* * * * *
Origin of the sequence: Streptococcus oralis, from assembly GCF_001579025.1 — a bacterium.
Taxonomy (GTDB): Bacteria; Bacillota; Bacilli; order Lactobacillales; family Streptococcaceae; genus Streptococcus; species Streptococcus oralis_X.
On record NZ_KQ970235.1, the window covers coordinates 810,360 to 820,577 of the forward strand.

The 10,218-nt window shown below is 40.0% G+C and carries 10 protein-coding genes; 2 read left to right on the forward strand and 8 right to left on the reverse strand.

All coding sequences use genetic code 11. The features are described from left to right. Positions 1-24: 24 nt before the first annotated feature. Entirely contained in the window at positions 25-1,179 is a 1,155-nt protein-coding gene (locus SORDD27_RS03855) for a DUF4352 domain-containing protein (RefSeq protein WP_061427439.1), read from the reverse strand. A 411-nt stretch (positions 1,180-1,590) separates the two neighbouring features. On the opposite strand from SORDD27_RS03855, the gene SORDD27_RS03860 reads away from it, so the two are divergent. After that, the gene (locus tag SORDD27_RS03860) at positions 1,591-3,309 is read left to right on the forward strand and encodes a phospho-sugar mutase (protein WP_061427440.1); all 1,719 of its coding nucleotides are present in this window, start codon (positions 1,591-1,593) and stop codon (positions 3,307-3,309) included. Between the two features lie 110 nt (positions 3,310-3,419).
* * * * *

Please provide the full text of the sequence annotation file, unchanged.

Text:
Origin of the sequence: Streptococcus oralis, from assembly GCF_001579025.1 — a bacterium.
Taxonomy (GTDB): Bacteria; Bacillota; Bacilli; order Lactobacillales; family Streptococcaceae; genus Streptococcus; species Streptococcus oralis_X.
On record NZ_KQ970235.1, the window covers coordinates 810,360 to 820,577 of the forward strand.

The 10,218-nt window shown below is 40.0% G+C and carries 10 protein-coding genes; 2 read left to right on the forward strand and 8 right to left on the reverse strand.

All coding sequences use genetic code 11. The features are described from left to right. Positions 1-24: 24 nt before the first annotated feature. Entirely contained in the window at positions 25-1,179 is a 1,155-nt protein-coding gene (locus SORDD27_RS03855) for a DUF4352 domain-containing protein (RefSeq protein WP_061427439.1), read from the reverse strand. A 411-nt stretch (positions 1,180-1,590) separates the two neighbouring features. On the opposite strand from SORDD27_RS03855, the gene SORDD27_RS03860 reads away from it, so the two are divergent. After that, the gene (locus tag SORDD27_RS03860) at positions 1,591-3,309 is read left to right on the forward strand and encodes a phospho-sugar mutase (protein WP_061427440.1); all 1,719 of its coding nucleotides are present in this window, start codon (positions 1,591-1,593) and stop codon (positions 3,307-3,309) included. Between the two features lie 110 nt (positions 3,310-3,419).